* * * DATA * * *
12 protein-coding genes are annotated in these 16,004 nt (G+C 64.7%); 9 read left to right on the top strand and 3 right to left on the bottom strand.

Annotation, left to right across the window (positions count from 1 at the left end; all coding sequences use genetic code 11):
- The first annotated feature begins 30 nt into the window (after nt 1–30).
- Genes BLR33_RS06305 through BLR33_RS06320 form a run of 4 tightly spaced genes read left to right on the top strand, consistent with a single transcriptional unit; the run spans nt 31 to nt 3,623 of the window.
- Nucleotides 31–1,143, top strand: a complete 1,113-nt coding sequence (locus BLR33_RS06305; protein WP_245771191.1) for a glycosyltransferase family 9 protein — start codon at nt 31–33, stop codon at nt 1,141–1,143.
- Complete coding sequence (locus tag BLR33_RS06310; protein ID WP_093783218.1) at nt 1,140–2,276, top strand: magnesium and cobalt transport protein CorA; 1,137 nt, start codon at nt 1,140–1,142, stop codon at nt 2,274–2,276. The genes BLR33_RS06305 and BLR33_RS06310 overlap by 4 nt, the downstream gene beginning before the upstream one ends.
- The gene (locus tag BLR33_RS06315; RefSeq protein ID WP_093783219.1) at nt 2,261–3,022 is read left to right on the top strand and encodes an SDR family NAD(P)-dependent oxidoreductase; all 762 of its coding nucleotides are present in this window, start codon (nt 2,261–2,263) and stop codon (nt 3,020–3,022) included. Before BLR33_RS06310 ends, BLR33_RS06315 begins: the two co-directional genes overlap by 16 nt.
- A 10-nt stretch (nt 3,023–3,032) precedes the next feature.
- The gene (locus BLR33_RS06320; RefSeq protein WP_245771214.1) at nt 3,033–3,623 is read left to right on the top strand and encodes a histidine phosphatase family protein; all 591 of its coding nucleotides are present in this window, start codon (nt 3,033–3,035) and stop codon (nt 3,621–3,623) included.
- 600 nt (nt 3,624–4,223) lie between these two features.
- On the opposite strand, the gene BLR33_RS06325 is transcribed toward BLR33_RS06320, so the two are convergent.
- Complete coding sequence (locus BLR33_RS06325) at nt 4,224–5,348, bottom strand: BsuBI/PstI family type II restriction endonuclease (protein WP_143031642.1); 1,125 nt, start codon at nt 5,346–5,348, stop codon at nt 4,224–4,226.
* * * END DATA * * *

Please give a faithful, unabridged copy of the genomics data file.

12 protein-coding genes are annotated in these 16,004 nt (G+C 64.7%); 9 read left to right on the top strand and 3 right to left on the bottom strand.

Annotation, left to right across the window (positions count from 1 at the left end; all coding sequences use genetic code 11):
- The first annotated feature begins 30 nt into the window (after nt 1–30).
- Genes BLR33_RS06305 through BLR33_RS06320 form a run of 4 tightly spaced genes read left to right on the top strand, consistent with a single transcriptional unit; the run spans nt 31 to nt 3,623 of the window.
- Nucleotides 31–1,143, top strand: a complete 1,113-nt coding sequence (locus BLR33_RS06305; protein WP_245771191.1) for a glycosyltransferase family 9 protein — start codon at nt 31–33, stop codon at nt 1,141–1,143.
- Complete coding sequence (locus tag BLR33_RS06310; protein ID WP_093783218.1) at nt 1,140–2,276, top strand: magnesium and cobalt transport protein CorA; 1,137 nt, start codon at nt 1,140–1,142, stop codon at nt 2,274–2,276. The genes BLR33_RS06305 and BLR33_RS06310 overlap by 4 nt, the downstream gene beginning before the upstream one ends.
- The gene (locus tag BLR33_RS06315; RefSeq protein ID WP_093783219.1) at nt 2,261–3,022 is read left to right on the top strand and encodes an SDR family NAD(P)-dependent oxidoreductase; all 762 of its coding nucleotides are present in this window, start codon (nt 2,261–2,263) and stop codon (nt 3,020–3,022) included. Before BLR33_RS06310 ends, BLR33_RS06315 begins: the two co-directional genes overlap by 16 nt.
- A 10-nt stretch (nt 3,023–3,032) precedes the next feature.
- The gene (locus BLR33_RS06320; RefSeq protein WP_245771214.1) at nt 3,033–3,623 is read left to right on the top strand and encodes a histidine phosphatase family protein; all 591 of its coding nucleotides are present in this window, start codon (nt 3,033–3,035) and stop codon (nt 3,621–3,623) included.
- 600 nt (nt 3,624–4,223) lie between these two features.
- On the opposite strand, the gene BLR33_RS06325 is transcribed toward BLR33_RS06320, so the two are convergent.
- Complete coding sequence (locus BLR33_RS06325) at nt 4,224–5,348, bottom strand: BsuBI/PstI family type II restriction endonuclease (protein WP_143031642.1); 1,125 nt, start codon at nt 5,346–5,348, stop codon at nt 4,224–4,226.